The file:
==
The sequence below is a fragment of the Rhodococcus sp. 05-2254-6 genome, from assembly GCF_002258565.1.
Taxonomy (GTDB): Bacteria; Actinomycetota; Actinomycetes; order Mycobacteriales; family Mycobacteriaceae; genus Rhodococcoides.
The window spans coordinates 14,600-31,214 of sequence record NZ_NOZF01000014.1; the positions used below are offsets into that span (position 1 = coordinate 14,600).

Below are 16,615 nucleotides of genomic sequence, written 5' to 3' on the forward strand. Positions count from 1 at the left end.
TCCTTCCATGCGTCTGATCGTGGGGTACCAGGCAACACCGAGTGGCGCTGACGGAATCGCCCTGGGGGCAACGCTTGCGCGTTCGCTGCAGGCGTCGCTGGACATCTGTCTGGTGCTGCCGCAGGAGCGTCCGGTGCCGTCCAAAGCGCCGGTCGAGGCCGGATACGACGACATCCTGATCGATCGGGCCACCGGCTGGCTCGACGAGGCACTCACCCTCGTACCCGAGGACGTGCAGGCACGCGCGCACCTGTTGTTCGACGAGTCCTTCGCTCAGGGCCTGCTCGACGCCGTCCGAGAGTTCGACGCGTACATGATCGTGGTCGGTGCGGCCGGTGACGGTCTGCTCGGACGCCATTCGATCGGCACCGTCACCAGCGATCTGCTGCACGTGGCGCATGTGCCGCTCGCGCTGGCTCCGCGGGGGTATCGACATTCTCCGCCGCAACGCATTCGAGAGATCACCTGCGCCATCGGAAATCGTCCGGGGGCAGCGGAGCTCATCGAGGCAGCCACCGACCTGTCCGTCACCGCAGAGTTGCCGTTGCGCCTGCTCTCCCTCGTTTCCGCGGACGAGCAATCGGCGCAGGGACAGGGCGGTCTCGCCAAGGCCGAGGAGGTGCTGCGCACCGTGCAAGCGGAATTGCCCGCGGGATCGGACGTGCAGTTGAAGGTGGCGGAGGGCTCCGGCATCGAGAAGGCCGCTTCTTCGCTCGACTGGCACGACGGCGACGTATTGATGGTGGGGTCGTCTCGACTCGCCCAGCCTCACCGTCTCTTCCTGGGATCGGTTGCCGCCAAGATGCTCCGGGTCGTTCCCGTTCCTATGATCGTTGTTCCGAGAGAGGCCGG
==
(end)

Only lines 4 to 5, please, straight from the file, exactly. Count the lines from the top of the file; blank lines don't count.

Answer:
Below are 16,615 nucleotides of genomic sequence, written 5' to 3' on the forward strand. Positions count from 1 at the left end.
TCCTTCCATGCGTCTGATCGTGGGGTACCAGGCAACACCGAGTGGCGCTGACGGAATCGCCCTGGGGGCAACGCTTGCGCGTTCGCTGCAGGCGTCGCTGGACATCTGTCTGGTGCTGCCGCAGGAGCGTCCGGTGCCGTCCAAAGCGCCGGTCGAGGCCGGATACGACGACATCCTGATCGATCGGGCCACCGGCTGGCTCGACGAGGCACTCACCCTCGTACCCGAGGACGTGCAGGCACGCGCGCACCTGTTGTTCGACGAGTCCTTCGCTCAGGGCCTGCTCGACGCCGTCCGAGAGTTCGACGCGTACATGATCGTGGTCGGTGCGGCCGGTGACGGTCTGCTCGGACGCCATTCGATCGGCACCGTCACCAGCGATCTGCTGCACGTGGCGCATGTGCCGCTCGCGCTGGCTCCGCGGGGGTATCGACATTCTCCGCCGCAACGCATTCGAGAGATCACCTGCGCCATCGGAAATCGTCCGGGGGCAGCGGAGCTCATCGAGGCAGCCACCGACCTGTCCGTCACCGCAGAGTTGCCGTTGCGCCTGCTCTCCCTCGTTTCCGCGGACGAGCAATCGGCGCAGGGACAGGGCGGTCTCGCCAAGGCCGAGGAGGTGCTGCGCACCGTGCAAGCGGAATTGCCCGCGGGATCGGACGTGCAGTTGAAGGTGGCGGAGGGCTCCGGCATCGAGAAGGCCGCTTCTTCGCTCGACTGGCACGACGGCGACGTATTGATGGTGGGGTCGTCTCGACTCGCCCAGCCTCACCGTCTCTTCCTGGGATCGGTTGCCGCCAAGATGCTCCGGGTCGTTCCCGTTCCTATGATCGTTGTTCCGAGAGAGGCCGG